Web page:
Concept

Wigwag (railroad)

Résumé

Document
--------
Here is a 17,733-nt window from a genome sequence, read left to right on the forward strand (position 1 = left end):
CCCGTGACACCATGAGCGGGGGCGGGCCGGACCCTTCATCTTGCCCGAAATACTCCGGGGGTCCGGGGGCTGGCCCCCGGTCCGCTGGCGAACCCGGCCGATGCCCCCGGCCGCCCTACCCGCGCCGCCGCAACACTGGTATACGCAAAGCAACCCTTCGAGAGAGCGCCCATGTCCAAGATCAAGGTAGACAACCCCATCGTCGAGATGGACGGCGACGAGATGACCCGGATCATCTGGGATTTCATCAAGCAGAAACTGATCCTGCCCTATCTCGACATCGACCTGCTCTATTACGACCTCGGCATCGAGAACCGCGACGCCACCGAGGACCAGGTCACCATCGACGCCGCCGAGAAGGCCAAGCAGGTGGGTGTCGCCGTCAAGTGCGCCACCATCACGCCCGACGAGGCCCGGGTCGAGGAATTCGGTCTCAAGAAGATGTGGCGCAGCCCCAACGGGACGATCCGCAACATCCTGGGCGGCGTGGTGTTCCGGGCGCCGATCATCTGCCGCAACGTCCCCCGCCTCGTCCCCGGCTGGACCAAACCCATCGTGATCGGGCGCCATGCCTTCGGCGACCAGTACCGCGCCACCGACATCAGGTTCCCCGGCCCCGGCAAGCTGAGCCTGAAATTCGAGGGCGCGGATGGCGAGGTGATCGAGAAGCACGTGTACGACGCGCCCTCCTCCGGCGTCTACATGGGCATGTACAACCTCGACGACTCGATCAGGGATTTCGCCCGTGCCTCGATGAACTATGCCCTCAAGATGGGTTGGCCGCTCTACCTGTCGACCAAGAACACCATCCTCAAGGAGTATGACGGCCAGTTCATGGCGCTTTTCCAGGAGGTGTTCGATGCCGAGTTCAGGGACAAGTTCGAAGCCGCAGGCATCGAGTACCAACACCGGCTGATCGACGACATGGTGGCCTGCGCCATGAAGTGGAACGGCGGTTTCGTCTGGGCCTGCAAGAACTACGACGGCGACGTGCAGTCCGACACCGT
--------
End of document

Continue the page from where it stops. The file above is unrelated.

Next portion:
Wigwag is a nickname for a type of railroad grade crossing signal once common in North America, referring to its pendulum-like motion that signaled the approach of a train. The device is generally credited to Albert Hunt, a mechanical engineer at Southern California's Pacific Electric (PE) interurban streetcar railroad, who invented it in 1909 for safer railroad grade crossings. The term should not be confused with its usage in Britain, where "wigwag" generally refers to alternate flashing lights, such as those found at modern level crossings. Rationale Soon after the advent of the automobile, travel speeds were increasing and the popularity of enclosed cars made the concept of "stop, look, and listen" at railroad crossings difficult. Fatalities at crossings were increasing. Though the idea of automatic grade crossing protection was not new, no one had invented a fail-safe, universally recognized system. In those days, many crossings were protected by a watchman who warned o
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